Euro 2012 – the jolly green minnows

The scene in Sopot’s central square the morning before the Ireland-Spain demolition

The temporary hostel home of more than a few Irishmen
The small seaside town of Sopot has has more than a few flags fly over it during its 1,000 year history. But it’s the Irish tricolor that dominates this week. The town is not only the temporary home of the Irish national team, but also thousands of their fans, who aren’t letting the little matter of the football stop them from having a good time. As one Irishman put it, to one of the multitudes of television crews interviewing fans slumped outside the cafes along the famous Monte Cassino strip, “even getting to Poland is a victory for us”. Along with a few isolated groups of Spaniards, they’ve brought a big tournament atmosphere to the Baltic coast.

Parking the bus, Irish style, outside Sopot’s impressive Sheraton resort, the tournament base for Giovanni Trapattoni’s men

Gdansk comes alive

The Irish fans seem to have an inexhaustible supply of costumes to wear – this was on Friday, the day after the Spain game
The most common question I’ve been asked when I’ve told people I’m spending my summer holiday in Gdansk is “isn’t it a bit grim and industrial”. Well, yes … in a few spots. The shipyards still survive and there are plenty of dank, Soviet era apartment blocks scattered around. But the old town is a fine example of Hanseatic League architecture, and it was almost as packed with fans as Sopot – although the Irish made up only 50 per cent or so of the crowd, rather than the 95 per cent they represented a few kilometres down the coast.
This statue of Neptune is an ancient symbol of Gdansk and Poland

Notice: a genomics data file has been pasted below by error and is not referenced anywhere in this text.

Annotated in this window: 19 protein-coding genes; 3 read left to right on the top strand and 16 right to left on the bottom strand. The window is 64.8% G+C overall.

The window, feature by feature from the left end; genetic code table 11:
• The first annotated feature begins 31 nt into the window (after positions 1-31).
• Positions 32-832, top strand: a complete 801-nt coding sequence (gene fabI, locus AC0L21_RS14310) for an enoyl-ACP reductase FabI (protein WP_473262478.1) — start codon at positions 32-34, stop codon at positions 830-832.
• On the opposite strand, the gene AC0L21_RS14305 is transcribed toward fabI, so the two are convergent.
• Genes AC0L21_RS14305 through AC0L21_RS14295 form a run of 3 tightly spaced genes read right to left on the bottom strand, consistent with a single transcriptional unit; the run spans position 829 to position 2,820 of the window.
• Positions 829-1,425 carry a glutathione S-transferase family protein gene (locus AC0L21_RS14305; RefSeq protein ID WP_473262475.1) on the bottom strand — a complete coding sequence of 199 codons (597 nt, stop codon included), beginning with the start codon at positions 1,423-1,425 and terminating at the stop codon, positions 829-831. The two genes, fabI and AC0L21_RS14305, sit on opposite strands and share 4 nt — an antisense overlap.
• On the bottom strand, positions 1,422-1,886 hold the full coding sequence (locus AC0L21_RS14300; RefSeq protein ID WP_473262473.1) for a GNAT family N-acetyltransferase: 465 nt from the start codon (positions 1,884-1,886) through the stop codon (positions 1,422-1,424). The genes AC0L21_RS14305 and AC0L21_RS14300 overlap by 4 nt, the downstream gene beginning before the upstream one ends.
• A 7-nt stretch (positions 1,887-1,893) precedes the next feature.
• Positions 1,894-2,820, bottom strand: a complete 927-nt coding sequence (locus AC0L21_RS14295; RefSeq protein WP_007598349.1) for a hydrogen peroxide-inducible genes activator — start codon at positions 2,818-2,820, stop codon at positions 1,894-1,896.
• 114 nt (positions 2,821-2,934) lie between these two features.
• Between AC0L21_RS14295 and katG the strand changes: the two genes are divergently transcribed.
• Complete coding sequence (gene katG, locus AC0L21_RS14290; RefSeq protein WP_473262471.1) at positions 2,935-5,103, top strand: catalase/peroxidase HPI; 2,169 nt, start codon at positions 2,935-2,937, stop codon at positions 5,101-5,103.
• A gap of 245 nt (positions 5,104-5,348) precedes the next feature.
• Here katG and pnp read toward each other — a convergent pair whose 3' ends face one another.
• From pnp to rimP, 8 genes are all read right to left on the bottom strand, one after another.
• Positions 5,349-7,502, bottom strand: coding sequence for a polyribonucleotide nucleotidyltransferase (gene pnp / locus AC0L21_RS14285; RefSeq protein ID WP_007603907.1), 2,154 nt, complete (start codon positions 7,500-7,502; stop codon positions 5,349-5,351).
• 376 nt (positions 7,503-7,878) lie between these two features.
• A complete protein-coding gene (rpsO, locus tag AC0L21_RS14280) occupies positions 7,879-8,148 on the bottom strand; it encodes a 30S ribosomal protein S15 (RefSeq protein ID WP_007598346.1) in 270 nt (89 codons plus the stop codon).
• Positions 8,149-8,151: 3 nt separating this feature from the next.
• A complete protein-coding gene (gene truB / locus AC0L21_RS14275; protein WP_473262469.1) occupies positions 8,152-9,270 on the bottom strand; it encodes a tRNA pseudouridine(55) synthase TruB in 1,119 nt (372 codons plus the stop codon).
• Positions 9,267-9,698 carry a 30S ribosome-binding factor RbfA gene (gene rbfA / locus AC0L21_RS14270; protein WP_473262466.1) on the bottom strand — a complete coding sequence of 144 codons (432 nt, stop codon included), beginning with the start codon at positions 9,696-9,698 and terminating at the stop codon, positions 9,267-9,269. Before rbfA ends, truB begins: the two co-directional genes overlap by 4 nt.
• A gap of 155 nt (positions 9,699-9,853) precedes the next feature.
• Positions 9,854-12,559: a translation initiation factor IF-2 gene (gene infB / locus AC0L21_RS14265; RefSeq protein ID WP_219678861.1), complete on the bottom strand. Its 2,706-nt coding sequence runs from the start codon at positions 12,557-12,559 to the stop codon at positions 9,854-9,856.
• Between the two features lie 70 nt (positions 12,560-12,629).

While it was a little chilly to be sitting outside, plenty did on streets lined with pavement bars and cafes, most with outdoor television screens to lap up the atmosphere. The city’s attractions also include the vast Church of St Mary, where thousands of Solidarity supporters sought sanctuary during Poland’s era of martial law in the early 1980s. While the shipyard cranes occasionally hover above one of the towering townhouses, it’s nothing more than a reminder that this is a living city, not just a monument to the past.

Gdansk’s historic waterfront – and yes that is a pirate’s galley you can see in the centre-left of the picture

But on the downside

Spain’s fan embassy
My dad and I lasted approximately 10 minutes at the ‘Fan park’ built between Gdansk’s main station and the stadium. It has a massive screen, space for 30,000 fans and a Noel Gallagher concert booked in for next week. But on the day we visited, a handful of people stood around drinking the overpriced beer of the sponsors, watching a recreation of medieval swordfighting (strange, as the acres of warning signs outside specifically precluded bringing in weaponry) played table football or crowded the merchandise stall, eager to use up the credit on the prepaid debit cards provided by another sponsor, the only ‘currency’ allowed in the zone. It may come alive during matches, but on a gameday afternoon, it was nothing more than a desolate temple to commercialism – and it didn’t help that the army of staff, who vastly outnumbered the fans, insisted on frisking everyone on entry.
Chilling out in the Gdansk sunshine
Far better was the fan embassy in the city centre. The atmosphere was more relaxed, with information points for supporters of the various national teams. The sponsors were in evidence again but at least this time one of them, the Dutch bank ING, was offering something useful – free lockers where supporters could leave their bags. A sponsor doing something useful and thoughtful to promote their brand? Let’s hope it catches on.

The giant screen in the desolate ‘fanzone’